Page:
The young adult market for good books seems to be in flux right now, with all the major publishers volleying for position. But publishers are not sure what the demand for that market is. Do YAs and Millennials want more fantasy? More super heroes? Zombies? Nonfiction? And if it is nonfiction they’re looking for, what topics are the younger generations interested in?
For me, the decision to write Immersion was less analytical as it was an attempt to redirect the readers’ attention from social media for a moment, to encourage them to take time to enjoy and re-establish an appreciation for the literary arts. And in Detroit, where I now reside, there is a very active movement to do just that. Mainly because the underfunded school district has to think of innovative ways to improve the academic growth of so many students who lack the basic foundation of good reading skills.
My observation in the education arena is not that the schools are failing our students, as much as the economic system is placing our students at risk of not being able to compete in a global labor market. For instance, the Digital Divide exists between those who are fortunate enough to afford computer technology and Internet access at home and those who cannot. There is a difference between a classroom in the inner city, where 30 elementary-school students have no iPads, while in the schools with good funding, high performance, and high enrollment students may have their own assigned iPads that they can take home over the summer for reading assignments.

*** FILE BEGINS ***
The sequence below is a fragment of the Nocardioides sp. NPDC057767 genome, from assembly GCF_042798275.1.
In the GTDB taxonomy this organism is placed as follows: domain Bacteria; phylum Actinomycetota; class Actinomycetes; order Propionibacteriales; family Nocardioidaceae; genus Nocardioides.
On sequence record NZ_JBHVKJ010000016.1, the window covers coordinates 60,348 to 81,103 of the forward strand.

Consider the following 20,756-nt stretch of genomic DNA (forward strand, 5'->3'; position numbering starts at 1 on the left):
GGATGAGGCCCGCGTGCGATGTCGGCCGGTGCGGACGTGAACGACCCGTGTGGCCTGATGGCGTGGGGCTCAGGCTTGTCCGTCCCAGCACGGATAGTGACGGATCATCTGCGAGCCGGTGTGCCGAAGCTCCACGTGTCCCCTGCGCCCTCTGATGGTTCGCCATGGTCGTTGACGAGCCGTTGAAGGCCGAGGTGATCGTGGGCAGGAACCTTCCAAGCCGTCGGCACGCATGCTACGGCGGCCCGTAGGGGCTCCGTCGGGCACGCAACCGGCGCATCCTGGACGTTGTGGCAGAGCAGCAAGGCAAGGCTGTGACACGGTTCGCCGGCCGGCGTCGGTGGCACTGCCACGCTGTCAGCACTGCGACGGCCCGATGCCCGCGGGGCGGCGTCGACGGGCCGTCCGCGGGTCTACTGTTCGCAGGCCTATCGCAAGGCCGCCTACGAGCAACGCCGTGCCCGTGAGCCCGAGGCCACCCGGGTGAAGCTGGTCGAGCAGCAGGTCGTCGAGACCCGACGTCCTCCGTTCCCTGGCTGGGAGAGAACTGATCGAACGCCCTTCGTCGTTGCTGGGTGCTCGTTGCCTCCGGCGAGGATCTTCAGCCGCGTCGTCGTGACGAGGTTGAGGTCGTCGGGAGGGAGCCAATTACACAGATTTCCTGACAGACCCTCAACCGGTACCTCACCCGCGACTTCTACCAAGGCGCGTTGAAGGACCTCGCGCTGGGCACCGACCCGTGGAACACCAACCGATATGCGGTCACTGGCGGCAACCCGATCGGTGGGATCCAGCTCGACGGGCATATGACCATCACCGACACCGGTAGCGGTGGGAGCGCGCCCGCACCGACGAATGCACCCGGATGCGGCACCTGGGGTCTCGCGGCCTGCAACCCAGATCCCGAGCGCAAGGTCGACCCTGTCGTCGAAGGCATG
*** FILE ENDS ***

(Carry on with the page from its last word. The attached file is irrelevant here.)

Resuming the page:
These factors, along with lack of access to affordable tutors, or something as simple as an in-school library, have served as hindrances in assuring all students have an equal access to a quality education. But, one factor that can tip the balance is the writing community’s desire and drive to provide compelling literature for all to read and engage in.
When one student asked me, “What makes your book different? Why should I read it?” My response was, “Because the characters in this book look and act just like you.” Their reaction resulted in a rousing round of approval. One young lady said, ”I’m buying your book today just because of that!” If that’s all it takes to get our younger readers to consider picking up a book to find answers, or as a source of entertainment, I feel I have accomplished my goal to just get them reading good literature again.